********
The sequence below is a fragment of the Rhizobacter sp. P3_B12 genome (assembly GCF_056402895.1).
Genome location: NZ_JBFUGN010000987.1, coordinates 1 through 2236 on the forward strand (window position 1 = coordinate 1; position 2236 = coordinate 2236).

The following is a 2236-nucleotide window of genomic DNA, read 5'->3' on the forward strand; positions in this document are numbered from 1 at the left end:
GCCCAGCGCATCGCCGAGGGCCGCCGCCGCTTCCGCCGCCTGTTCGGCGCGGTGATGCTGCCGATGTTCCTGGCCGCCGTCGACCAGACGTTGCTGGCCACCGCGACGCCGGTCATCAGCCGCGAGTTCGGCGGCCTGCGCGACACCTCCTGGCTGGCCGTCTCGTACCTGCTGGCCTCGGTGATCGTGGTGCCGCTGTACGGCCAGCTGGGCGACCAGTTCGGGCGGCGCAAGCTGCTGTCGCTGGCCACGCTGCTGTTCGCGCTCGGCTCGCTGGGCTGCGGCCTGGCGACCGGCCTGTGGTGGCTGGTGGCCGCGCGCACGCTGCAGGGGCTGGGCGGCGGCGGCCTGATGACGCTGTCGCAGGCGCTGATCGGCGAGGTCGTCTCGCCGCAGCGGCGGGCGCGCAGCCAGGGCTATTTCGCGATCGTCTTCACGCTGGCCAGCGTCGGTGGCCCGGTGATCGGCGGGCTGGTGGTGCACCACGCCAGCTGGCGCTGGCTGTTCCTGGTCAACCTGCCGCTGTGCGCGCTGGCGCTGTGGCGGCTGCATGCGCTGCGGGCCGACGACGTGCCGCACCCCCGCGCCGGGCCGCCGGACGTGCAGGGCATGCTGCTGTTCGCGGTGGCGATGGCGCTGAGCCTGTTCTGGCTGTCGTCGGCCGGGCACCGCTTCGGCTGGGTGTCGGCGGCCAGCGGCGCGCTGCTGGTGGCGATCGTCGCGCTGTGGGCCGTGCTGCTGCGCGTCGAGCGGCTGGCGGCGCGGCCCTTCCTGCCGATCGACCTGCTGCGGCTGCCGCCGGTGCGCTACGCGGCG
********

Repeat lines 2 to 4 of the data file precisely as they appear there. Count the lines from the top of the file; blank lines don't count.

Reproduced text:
Genome location: NZ_JBFUGN010000987.1, coordinates 1 through 2236 on the forward strand (window position 1 = coordinate 1; position 2236 = coordinate 2236).

The following is a 2236-nucleotide window of genomic DNA, read 5'->3' on the forward strand; positions in this document are numbered from 1 at the left end:
GCCCAGCGCATCGCCGAGGGCCGCCGCCGCTTCCGCCGCCTGTTCGGCGCGGTGATGCTGCCGATGTTCCTGGCCGCCGTCGACCAGACGTTGCTGGCCACCGCGACGCCGGTCATCAGCCGCGAGTTCGGCGGCCTGCGCGACACCTCCTGGCTGGCCGTCTCGTACCTGCTGGCCTCGGTGATCGTGGTGCCGCTGTACGGCCAGCTGGGCGACCAGTTCGGGCGGCGCAAGCTGCTGTCGCTGGCCACGCTGCTGTTCGCGCTCGGCTCGCTGGGCTGCGGCCTGGCGACCGGCCTGTGGTGGCTGGTGGCCGCGCGCACGCTGCAGGGGCTGGGCGGCGGCGGCCTGATGACGCTGTCGCAGGCGCTGATCGGCGAGGTCGTCTCGCCGCAGCGGCGGGCGCGCAGCCAGGGCTATTTCGCGATCGTCTTCACGCTGGCCAGCGTCGGTGGCCCGGTGATCGGCGGGCTGGTGGTGCACCACGCCAGCTGGCGCTGGCTGTTCCTGGTCAACCTGCCGCTGTGCGCGCTGGCGCTGTGGCGGCTGCATGCGCTGCGGGCCGACGACGTGCCGCACCCCCGCGCCGGGCCGCCGGACGTGCAGGGCATGCTGCTGTTCGCGGTGGCGATGGCGCTGAGCCTGTTCTGGCTGTCGTCGGCCGGGCACCGCTTCGGCTGGGTGTCGGCGGCCAGCGGCGCGCTGCTGGTGGCGATCGTCGCGCTGTGGGCCGTGCTGCTGCGCGTCGAGCGGCTGGCGGCGCGGCCCTTCCTGCCGATCGACCTGCTGCGGCTGCCGCCGGTGCGCTACGCGGCG